Israeli researchers have found bones belonging to a “new type of early human” previously unknown to science, shedding new light on human evolution. Archaeological digs near the city of Ramla by a team from the Hebrew University of Jerusalem uncovered prehistoric remains that could not be matched to any known species from the Homo genus, which includes modern humans (Homo sapiens).
Archaeology is the study of human activity through the recovery and analysis of material culture. We often consider archaeology a branch of socio-cultural anthropology, but archaeologists also draw from biological, geological, and environmental systems through their study of the past.
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In a study published in the journal Science, University of Tel Aviv anthropologists and archaeologists led by Yossi Zaidner dubbed the find the “Nesher Ramla Homo type” after the site where the bones were found.
The fossils date to between 140,000 and 120,000 years ago, and the team believes the Nesher Ramla type would have overlapped with Homo sapiens, the lineage of modern humans.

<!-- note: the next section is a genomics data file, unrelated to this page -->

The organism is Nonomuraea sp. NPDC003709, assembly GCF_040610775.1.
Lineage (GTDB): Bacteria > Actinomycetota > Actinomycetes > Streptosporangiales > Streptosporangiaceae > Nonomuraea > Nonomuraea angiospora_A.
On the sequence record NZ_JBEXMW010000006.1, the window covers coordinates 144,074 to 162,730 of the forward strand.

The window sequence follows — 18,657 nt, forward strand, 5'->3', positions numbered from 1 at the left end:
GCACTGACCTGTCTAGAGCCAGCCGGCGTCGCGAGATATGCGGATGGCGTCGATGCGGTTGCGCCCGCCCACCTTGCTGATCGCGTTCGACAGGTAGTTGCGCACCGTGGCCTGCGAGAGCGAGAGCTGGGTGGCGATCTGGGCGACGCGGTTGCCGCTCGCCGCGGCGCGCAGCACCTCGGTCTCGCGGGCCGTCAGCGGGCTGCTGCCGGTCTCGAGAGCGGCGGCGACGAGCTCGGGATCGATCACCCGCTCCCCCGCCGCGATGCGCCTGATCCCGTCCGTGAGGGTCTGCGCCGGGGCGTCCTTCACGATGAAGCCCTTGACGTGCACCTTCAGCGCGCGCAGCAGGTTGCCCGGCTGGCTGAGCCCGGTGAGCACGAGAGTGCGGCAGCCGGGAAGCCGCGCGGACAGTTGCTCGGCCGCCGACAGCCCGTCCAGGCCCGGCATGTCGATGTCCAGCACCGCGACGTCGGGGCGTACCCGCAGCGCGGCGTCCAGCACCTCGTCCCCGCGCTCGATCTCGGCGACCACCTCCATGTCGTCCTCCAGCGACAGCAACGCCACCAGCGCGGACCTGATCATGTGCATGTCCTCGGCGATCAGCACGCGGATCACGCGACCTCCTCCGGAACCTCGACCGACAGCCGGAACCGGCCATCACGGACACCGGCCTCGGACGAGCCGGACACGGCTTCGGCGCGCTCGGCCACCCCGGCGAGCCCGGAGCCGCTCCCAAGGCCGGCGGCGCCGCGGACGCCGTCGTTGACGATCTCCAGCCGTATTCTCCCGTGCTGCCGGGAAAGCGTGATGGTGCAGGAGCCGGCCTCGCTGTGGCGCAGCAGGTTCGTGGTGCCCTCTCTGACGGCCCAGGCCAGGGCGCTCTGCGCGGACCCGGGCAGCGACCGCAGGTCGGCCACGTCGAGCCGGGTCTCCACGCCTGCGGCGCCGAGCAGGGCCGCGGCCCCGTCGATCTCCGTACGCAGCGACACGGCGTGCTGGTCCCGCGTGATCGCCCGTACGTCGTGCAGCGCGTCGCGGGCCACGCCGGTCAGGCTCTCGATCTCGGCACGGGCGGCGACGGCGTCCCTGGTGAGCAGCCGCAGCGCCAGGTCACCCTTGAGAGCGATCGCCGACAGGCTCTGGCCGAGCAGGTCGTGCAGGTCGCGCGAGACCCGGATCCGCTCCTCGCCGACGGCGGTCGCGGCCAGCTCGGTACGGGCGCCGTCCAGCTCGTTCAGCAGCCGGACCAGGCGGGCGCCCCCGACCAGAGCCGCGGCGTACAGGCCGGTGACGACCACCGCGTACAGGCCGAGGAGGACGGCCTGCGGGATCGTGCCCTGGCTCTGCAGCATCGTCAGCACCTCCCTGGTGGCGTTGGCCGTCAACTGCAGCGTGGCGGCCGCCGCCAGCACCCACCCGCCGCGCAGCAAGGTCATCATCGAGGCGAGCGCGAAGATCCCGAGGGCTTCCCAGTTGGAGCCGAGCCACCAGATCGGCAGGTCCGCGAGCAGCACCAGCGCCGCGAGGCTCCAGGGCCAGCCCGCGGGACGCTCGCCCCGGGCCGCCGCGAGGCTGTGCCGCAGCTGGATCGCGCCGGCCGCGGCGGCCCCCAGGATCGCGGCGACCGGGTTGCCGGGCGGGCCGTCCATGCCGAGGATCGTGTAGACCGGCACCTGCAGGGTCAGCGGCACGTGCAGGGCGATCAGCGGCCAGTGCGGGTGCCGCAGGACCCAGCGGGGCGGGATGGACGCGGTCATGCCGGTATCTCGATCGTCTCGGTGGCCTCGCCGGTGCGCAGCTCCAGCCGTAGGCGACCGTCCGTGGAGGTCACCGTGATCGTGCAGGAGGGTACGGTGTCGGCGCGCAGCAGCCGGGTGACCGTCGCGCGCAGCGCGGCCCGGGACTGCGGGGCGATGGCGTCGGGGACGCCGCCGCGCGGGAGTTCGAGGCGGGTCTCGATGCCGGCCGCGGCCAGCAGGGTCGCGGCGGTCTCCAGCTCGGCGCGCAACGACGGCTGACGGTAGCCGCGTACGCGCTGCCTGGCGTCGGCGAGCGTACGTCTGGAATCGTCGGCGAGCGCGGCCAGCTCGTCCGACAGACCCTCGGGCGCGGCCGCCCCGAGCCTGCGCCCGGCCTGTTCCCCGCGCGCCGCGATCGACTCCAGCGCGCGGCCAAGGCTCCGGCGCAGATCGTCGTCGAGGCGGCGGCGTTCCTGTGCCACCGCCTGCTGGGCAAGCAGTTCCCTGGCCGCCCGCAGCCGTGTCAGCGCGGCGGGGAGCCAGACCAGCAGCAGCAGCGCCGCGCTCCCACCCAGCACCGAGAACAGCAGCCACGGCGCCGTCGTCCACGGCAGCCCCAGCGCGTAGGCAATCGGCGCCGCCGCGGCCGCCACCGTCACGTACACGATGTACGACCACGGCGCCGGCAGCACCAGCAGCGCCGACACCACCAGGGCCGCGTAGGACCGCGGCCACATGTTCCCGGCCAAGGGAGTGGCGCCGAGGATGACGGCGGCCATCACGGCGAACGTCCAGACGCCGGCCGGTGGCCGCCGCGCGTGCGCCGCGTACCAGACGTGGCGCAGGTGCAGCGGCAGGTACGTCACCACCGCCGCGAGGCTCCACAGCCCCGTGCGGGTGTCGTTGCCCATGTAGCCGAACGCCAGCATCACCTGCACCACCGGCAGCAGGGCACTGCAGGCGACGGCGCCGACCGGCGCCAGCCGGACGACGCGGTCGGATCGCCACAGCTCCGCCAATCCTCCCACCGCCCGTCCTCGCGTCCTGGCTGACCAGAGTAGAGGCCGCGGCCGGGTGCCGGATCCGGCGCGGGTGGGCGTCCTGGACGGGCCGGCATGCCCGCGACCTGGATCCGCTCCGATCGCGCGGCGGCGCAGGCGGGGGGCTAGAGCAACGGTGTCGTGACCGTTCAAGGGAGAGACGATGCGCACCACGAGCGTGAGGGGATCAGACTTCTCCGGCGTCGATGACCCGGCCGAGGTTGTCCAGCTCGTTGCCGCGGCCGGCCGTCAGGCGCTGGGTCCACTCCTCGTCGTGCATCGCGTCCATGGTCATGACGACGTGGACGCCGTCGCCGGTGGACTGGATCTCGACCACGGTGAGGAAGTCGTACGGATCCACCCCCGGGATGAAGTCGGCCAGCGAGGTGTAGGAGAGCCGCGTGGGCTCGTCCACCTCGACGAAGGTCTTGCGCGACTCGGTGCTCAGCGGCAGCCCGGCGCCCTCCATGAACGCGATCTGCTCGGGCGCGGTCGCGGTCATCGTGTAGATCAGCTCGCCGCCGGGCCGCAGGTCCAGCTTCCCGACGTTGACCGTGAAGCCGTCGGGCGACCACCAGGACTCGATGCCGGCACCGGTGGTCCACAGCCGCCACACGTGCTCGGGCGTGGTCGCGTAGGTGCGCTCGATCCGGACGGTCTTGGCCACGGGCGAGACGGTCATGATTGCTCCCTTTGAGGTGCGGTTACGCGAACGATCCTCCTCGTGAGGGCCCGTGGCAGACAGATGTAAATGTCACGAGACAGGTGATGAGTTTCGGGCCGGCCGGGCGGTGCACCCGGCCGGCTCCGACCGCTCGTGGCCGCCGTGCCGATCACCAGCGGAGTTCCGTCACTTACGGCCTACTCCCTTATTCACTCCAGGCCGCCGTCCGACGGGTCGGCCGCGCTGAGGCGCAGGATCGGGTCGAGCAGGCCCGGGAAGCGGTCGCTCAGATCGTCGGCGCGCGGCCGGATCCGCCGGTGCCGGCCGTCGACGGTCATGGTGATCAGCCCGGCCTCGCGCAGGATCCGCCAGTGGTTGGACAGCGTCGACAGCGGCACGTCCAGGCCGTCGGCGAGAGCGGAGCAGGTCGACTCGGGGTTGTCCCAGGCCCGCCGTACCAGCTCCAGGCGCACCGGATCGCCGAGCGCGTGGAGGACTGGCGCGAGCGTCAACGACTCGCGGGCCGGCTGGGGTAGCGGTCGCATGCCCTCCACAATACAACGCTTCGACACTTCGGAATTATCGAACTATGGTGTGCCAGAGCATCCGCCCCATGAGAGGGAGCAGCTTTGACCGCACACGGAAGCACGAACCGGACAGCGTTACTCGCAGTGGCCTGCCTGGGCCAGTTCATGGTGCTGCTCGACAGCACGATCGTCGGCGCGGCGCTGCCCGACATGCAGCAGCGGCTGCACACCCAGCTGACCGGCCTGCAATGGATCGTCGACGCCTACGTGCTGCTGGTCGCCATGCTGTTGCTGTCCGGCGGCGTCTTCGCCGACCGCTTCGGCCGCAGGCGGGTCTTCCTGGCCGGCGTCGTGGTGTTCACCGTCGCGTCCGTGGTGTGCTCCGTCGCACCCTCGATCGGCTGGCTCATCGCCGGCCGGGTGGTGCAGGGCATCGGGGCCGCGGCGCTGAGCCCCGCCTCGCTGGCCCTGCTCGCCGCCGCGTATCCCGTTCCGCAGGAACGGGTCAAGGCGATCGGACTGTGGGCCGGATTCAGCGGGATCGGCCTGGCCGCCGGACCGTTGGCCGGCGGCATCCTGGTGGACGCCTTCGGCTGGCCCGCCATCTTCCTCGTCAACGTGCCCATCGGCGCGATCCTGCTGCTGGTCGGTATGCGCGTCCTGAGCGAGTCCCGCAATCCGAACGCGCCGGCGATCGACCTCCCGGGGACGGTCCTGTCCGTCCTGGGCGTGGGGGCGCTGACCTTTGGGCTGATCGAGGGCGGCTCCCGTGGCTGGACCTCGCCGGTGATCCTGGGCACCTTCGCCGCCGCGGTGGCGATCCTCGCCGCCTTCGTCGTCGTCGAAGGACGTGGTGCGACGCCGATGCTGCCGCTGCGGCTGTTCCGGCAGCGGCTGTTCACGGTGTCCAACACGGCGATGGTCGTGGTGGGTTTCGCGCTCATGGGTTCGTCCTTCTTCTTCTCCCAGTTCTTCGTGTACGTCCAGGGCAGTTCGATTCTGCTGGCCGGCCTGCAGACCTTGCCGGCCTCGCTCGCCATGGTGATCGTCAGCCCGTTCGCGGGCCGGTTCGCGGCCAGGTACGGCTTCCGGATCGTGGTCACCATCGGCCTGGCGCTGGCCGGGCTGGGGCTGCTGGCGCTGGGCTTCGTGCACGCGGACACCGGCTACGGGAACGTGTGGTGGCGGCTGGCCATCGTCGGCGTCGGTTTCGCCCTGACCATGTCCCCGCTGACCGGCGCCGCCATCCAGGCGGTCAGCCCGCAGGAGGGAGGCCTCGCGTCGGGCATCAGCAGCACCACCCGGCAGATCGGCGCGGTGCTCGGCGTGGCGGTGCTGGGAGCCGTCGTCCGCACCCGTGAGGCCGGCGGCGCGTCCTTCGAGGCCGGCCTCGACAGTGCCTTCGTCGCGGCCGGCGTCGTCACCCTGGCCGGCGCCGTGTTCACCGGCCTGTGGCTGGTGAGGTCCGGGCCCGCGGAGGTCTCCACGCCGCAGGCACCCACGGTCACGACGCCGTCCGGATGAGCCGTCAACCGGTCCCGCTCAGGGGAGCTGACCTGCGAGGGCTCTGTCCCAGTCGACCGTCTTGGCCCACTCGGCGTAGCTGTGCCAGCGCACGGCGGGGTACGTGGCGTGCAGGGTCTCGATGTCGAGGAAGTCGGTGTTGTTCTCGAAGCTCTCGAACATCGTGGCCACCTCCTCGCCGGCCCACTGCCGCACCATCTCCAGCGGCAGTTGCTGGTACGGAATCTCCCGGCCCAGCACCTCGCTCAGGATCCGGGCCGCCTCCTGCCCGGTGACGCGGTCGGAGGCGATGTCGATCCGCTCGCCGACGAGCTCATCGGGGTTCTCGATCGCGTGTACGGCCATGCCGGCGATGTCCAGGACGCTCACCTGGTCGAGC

“We never imagined that alongside Homo sapiens, archaic Homo roamed the area so late in human history,” lead archaeologist Yossi Zaidner said.”The morphology of the Nesher Ramla humans shares features with both Neanderthals and archaic Homo,” the researchers said in a statement.” This type of Homo is very unlikely to modern humans, displaying a completely different skill structure, no chin and very large teeth.
“Along with the human remains, the dig uncovered large quantities of animal bones and stone tools. The archaeological finds associated with human fossils show that Nesher Ramla Homo possessed advanced stone tool production technologies and most likely interacted with the local Homo sapiens,” Zaidner said. The researchers suggested that some fossils previously discovered in Israel dating back as far as 400,000 years could belong to the same prehistoric human type.
Sarig said small groups of the Nesher Ramla type likely migrated to Europe, later evolving into Neanderthals and Asia, developing into populations with similar features.